jon wrote:The Saturn could only do 3d in narrow closed environments like Crash Bandicoot for example. And even then they needed to use sprites for enemies. There are no examples of the Saturn having a game with a wide open world like say Twisted Metal or Goldeneye. They couldn’t even do a 3d Sonic game. I looked at the demo for it. It looks ridiculous.
Sonic Jam's overworld reveals you have no idea what you're going on about.
Then again, so does Burning Rangers.
And Panzer Dragoon Saga had explorable 3d areas, on foot, that shamed Final Fantasy 7. There was also a pretty decent Quake port.
VideoGameCritic wrote:Once again you'd think Sega might have learned a lesson from the Sega CD and 32X, but apparently they decided to double-down on their multi-console strategy.
Don't forget the Game Gear and Pico.
Sega of Japan was just repeating the same mistakes as Atari - how did they talk themselves into supporting the 2600, XE, 7800, and Lynx, at the same time as the ST, STE, and TT? While planning for the Panther and Falcon?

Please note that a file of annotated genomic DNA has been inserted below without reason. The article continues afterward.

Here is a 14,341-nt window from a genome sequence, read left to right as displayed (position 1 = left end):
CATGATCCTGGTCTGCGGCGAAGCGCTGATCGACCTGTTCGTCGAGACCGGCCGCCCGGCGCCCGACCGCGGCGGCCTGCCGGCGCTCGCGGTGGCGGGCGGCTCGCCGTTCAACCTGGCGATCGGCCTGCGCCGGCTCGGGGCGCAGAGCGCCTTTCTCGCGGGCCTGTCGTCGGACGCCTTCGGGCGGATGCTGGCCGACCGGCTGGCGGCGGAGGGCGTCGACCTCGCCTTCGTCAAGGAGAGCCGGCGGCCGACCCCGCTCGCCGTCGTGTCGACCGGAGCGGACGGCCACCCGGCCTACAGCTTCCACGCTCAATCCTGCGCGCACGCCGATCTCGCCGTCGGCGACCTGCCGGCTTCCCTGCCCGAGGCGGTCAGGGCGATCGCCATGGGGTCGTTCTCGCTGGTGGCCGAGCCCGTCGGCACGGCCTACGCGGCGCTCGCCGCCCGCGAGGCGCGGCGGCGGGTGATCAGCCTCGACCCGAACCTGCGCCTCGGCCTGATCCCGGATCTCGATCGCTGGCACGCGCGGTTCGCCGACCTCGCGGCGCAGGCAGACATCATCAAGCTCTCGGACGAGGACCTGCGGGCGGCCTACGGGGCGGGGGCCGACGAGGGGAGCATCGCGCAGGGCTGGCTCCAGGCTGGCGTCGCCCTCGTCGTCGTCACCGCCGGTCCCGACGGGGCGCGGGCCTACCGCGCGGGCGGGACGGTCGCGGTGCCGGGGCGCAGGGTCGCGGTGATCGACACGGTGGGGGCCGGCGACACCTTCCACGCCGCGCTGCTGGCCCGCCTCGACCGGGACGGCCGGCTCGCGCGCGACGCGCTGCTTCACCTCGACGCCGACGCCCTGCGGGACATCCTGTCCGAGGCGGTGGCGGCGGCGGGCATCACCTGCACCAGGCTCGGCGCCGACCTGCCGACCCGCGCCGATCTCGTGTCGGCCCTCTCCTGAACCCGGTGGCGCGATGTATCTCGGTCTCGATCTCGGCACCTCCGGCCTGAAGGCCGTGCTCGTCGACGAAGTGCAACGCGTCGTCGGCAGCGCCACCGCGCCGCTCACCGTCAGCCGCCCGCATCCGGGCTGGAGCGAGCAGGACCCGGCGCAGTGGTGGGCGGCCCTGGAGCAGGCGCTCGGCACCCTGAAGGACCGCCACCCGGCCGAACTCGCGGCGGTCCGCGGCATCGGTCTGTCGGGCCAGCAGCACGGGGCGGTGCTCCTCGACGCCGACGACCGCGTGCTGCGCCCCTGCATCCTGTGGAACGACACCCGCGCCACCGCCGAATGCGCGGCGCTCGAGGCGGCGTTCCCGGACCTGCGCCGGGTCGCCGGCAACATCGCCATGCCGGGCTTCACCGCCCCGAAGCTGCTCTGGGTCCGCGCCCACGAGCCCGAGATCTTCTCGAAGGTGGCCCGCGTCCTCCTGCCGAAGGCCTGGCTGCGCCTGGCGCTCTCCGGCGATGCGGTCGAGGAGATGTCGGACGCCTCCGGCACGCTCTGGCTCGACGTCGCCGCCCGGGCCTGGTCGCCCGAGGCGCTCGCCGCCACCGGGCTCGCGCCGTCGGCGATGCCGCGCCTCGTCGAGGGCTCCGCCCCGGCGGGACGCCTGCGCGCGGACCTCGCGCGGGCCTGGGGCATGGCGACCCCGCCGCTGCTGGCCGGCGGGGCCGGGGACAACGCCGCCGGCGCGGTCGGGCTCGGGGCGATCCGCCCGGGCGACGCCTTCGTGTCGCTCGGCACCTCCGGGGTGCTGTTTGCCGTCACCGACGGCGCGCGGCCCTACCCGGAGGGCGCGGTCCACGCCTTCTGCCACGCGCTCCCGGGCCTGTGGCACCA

And to be fair, Nintendo of Japan doesn't look much better, when you look at their Famicom, Super Famicom, and N64 add-ons. Plus the Virtual Boy.
Also, how many different standards was NEC throwing out there? You can't even play the entire PC Engine CD library without shelling out for extra upgrades on top of the already expensive CD drive.